The designer has collaborated with Diane Keaton on two of her homes in Southern California and one in Arizona and with Woody Allen on the interiors of his apartment in New York City. He and Aniston had come close to working together on two other homes.
“I’d heard about this place, and when I saw it, I loved it. I knew it was my métier,” he explains. The house, which was designed by architect Harold W. Levitt in 1970, was under renovation at the time and was, Shadley recalls, “in rough shape. We essentially tore the house apart and rebuilt it.”
Rough shape or not, from the moment Aniston saw the house, she knew it was hers, though it took the woman who owned it seven months to agree to sell it. “I never doubted the house would be mine one day,” the actress remembers.
Why was she so sure it was right for her? She says it was the front doors: big, proud, dramatic 14-foot-tall doors. “I can’t tell you specifically the feeling I had when I walked through the doors for the first time, except to say I knew I was home.”
The house, which Aniston calls Ohana, a reference to the Hawaiian idea of extended family, is the first time she has undertaken the creation of a large house on her own. The result is an open, airy home that, she says, “has been inside me for a long time.”
Working with the building team of Terry Goebel and Scott Werker, Aniston and Shadley created a slightly Asian, even Balinese, feel for the single-level house, which seems to perch directly on a view of Los Angeles.
“She told me at the outset she wanted a quiet, Zen-like retreat that also had a sense of drama for entertaining,” says Shadley. Indeed, the house has a decidedly tropical feel. The doors Aniston fell in love with now open from a travertine bridge that spans a koi pond. Hanging in the hall just inside is a spectacular Murano glass chandelier, one of the first pieces purchased for the property.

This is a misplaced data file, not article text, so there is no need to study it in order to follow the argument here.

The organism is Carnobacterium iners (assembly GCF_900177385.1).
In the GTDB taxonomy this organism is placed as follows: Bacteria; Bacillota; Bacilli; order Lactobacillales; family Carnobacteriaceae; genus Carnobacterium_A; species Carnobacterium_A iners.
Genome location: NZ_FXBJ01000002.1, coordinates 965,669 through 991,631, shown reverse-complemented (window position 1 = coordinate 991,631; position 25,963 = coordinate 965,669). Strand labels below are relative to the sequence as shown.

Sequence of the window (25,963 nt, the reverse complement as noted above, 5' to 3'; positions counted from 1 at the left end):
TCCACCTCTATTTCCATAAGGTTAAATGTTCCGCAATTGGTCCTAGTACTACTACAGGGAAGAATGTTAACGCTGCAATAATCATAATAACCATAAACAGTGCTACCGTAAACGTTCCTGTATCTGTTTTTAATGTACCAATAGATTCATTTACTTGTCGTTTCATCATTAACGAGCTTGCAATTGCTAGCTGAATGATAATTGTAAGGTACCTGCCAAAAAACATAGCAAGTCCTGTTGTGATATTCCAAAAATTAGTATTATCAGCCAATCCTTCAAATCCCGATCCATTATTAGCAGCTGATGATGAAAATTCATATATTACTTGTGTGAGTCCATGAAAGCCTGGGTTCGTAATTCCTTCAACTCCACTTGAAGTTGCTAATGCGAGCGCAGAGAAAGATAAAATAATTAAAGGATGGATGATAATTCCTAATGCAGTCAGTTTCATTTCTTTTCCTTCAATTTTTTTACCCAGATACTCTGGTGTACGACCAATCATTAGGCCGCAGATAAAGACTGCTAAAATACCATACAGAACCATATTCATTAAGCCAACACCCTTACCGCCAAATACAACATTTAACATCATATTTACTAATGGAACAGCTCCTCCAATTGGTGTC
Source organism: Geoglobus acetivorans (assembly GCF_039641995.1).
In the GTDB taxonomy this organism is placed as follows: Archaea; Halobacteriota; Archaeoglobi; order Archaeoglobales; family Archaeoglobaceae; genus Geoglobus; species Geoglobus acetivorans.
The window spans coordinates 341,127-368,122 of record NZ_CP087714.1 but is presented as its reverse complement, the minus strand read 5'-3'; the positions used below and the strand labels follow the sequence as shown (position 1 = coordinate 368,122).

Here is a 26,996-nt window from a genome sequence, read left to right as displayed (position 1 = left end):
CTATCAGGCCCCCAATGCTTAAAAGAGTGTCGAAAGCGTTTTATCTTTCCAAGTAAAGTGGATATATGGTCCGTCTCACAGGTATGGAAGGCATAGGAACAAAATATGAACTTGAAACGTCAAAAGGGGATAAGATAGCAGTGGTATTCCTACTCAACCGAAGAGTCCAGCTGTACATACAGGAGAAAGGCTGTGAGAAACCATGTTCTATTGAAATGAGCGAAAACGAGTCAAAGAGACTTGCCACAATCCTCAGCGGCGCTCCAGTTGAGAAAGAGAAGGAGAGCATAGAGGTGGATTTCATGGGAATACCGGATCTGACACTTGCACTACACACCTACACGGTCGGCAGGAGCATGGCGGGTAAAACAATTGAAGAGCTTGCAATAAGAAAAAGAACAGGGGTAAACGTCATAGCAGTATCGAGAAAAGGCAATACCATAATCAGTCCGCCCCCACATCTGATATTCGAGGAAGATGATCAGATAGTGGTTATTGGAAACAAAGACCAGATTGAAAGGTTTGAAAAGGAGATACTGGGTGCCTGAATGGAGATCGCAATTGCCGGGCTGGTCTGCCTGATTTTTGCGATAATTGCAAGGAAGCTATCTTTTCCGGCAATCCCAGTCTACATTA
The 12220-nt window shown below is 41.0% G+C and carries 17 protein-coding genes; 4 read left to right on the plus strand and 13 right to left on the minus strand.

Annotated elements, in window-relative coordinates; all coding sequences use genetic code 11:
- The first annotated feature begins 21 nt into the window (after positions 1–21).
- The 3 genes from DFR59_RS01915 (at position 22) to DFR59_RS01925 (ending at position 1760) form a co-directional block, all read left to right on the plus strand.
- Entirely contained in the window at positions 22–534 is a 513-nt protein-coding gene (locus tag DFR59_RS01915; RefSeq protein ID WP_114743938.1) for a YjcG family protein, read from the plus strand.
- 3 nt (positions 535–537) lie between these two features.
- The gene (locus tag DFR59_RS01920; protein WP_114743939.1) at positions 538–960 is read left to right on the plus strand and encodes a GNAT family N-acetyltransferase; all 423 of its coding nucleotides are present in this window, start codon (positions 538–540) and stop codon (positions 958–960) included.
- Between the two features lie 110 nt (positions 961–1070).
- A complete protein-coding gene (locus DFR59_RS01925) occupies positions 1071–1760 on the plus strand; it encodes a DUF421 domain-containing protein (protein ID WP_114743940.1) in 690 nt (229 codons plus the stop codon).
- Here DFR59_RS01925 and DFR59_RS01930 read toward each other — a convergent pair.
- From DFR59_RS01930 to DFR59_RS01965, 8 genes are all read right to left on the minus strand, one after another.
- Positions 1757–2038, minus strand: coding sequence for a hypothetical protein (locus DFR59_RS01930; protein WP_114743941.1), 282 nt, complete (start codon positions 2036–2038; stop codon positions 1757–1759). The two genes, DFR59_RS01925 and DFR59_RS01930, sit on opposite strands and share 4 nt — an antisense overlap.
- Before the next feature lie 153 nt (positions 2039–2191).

The team rebuilt the house’s massive sliding glass panels, including a 20-foot-long section on the lanai. “Part of the fun of the place,” says Shadley, “is not knowing precisely where the walls end.” To better withstand the weather, the floor of the lanai is constructed of the same travertine found at the entrance. It’s enough stone, quips Shadley, to create “our own little Getty.”
The palette throughout was drawn from the texture and richness of Brazilian cumaru, which was used for eaves, floors and walls. Much of the wood, Aniston notes, was not cut but harvested from fallen trees—a nod to her desire for an eco-friendly environment. Extensive solar panels were also installed on the roof.
“I can just imagine the Rat Pack stopping by,” says Aniston. “Someone is playing the piano, and people are laughing in the next room.”
As its name suggests, it is a house designed for entertaining. “I entertain for a living, and I entertain,” Aniston says with a laugh. She has happy memories from her childhood of her parents—both actors—having friends over for poker or charades. When people gather at her house, they tend to congregate in the game room, with its vintage pool table and view of Los Angeles in the distance, or in the kitchen.
“The house has a rather glamorous, old-fashioned Hollywood quality,” she says. “I can just imagine the Rat Pack stopping by; someone is playing the piano, and people are laughing in the next room.”
The dining room can seat 24, who gather beneath Alison Berger’s Rain chandelier, composed of illuminated hand-blown crystal pendants. A 1920s Thai gong calls diners to partake at the long walnut table.
But Aniston says her favorite room is the kitchen, with its pizza oven and wine room. She fondly remembers sitting on her parents’ kitchen counter as a kid, talking and laughing. She still finds that the kitchen is the place she ends up most often.
The master suite is reached by a long hall populated with photographs taken by Mark Shaw for Life magazine depicting models being fitted backstage at a Pierre Balmain couture show in 1954. Drawn to their intimate quality, Aniston says she knew immediately that they were right for the house.
In a windowed alcove at the end of the hall is a 16th-century bronze of a Chinese scholar reputed to be the world’s first expert on the pulse. The symbolism is not lost on her.